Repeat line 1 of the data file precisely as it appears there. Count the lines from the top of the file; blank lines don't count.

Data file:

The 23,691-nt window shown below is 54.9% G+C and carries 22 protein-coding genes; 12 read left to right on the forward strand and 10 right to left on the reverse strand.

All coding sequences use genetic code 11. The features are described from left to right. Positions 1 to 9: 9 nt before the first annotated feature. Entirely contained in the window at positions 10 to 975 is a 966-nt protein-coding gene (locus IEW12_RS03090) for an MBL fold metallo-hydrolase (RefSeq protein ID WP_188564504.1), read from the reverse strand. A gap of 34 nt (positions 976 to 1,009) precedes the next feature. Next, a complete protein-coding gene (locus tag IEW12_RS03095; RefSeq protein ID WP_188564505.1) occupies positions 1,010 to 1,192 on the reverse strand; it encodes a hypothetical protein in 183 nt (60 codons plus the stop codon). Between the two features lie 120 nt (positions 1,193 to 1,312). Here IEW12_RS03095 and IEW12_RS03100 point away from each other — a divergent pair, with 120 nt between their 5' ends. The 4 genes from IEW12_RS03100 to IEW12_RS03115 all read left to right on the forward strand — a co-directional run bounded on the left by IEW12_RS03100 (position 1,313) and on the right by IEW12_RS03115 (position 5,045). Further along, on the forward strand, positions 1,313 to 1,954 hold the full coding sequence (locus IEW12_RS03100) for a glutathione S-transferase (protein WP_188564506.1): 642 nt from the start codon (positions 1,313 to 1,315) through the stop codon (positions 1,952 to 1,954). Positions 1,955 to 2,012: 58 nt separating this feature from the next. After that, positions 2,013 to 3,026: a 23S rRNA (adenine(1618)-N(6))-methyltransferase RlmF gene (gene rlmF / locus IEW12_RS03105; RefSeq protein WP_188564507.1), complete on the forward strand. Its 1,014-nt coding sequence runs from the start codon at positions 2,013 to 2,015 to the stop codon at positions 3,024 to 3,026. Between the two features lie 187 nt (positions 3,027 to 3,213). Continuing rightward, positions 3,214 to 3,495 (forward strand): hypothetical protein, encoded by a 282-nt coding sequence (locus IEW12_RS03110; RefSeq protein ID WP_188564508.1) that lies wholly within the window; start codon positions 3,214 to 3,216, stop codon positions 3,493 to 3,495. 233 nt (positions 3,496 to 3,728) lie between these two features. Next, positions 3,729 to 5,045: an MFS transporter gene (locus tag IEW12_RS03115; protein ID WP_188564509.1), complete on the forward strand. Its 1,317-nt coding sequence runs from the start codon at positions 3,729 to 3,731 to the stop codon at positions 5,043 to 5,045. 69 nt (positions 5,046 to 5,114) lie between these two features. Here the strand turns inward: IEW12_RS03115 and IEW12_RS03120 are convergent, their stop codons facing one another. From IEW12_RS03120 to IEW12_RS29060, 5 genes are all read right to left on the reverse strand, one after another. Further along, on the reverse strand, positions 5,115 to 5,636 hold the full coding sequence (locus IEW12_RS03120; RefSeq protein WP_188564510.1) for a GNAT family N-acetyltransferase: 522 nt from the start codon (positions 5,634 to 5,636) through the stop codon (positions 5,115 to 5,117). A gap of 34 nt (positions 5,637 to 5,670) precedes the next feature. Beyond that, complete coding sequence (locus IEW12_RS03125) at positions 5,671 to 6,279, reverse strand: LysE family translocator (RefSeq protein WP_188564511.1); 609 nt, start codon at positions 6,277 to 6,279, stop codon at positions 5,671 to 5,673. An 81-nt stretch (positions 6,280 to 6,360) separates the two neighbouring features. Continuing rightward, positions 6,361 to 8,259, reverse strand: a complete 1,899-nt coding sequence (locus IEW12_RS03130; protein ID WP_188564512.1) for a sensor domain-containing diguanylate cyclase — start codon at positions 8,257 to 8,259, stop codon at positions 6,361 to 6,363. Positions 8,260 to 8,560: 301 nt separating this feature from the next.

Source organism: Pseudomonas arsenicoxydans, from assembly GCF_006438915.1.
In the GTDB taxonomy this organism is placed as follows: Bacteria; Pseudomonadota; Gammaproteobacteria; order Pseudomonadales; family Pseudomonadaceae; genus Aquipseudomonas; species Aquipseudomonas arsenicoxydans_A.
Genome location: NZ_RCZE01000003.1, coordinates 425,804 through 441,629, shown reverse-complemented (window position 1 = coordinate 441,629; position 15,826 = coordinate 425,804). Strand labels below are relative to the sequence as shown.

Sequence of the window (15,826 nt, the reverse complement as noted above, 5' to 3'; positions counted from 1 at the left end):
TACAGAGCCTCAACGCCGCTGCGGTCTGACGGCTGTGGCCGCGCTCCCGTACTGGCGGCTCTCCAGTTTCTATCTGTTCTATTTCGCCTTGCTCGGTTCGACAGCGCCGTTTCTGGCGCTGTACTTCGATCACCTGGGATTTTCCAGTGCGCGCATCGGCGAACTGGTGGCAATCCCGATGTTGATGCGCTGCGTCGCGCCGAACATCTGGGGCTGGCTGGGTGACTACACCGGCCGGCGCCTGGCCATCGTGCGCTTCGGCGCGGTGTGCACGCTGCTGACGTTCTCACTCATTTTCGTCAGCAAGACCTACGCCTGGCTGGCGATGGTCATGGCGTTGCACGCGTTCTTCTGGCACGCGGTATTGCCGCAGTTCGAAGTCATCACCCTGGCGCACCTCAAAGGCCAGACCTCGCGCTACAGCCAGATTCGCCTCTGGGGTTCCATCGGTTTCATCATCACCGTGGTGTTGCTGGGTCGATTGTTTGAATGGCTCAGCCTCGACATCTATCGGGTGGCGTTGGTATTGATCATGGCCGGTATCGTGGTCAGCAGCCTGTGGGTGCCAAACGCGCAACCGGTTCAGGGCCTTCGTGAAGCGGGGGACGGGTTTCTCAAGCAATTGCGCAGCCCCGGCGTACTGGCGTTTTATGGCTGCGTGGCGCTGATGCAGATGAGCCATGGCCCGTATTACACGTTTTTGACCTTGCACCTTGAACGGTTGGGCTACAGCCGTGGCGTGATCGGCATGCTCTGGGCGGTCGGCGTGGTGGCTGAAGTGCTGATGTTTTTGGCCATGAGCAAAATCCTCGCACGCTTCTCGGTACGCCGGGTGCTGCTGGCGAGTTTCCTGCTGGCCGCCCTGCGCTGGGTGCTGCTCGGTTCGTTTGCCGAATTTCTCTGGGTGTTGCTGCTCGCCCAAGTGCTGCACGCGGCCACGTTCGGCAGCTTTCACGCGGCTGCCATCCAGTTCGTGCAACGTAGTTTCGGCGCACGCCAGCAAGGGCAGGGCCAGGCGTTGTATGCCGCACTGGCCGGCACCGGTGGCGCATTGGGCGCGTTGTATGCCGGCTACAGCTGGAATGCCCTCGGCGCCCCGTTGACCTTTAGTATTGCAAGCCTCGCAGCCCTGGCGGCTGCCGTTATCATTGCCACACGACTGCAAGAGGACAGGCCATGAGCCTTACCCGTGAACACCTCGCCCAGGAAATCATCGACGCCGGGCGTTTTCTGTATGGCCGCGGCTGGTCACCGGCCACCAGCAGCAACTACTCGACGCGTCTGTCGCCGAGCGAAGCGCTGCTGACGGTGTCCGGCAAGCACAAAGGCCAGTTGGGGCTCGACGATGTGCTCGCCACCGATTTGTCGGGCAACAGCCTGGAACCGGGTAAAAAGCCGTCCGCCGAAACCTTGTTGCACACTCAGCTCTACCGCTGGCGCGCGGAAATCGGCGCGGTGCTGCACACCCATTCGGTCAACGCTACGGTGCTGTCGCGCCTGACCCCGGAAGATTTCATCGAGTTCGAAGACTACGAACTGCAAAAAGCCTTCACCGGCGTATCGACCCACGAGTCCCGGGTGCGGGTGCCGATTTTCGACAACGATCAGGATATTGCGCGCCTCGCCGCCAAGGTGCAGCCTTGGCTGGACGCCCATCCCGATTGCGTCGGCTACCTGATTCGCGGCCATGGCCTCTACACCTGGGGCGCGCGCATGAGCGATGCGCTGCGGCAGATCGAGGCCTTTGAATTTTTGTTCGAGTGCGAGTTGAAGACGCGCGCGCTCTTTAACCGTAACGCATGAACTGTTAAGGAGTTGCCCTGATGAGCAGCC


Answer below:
The 23,691-nt window shown below is 54.9% G+C and carries 22 protein-coding genes; 12 read left to right on the forward strand and 10 right to left on the reverse strand.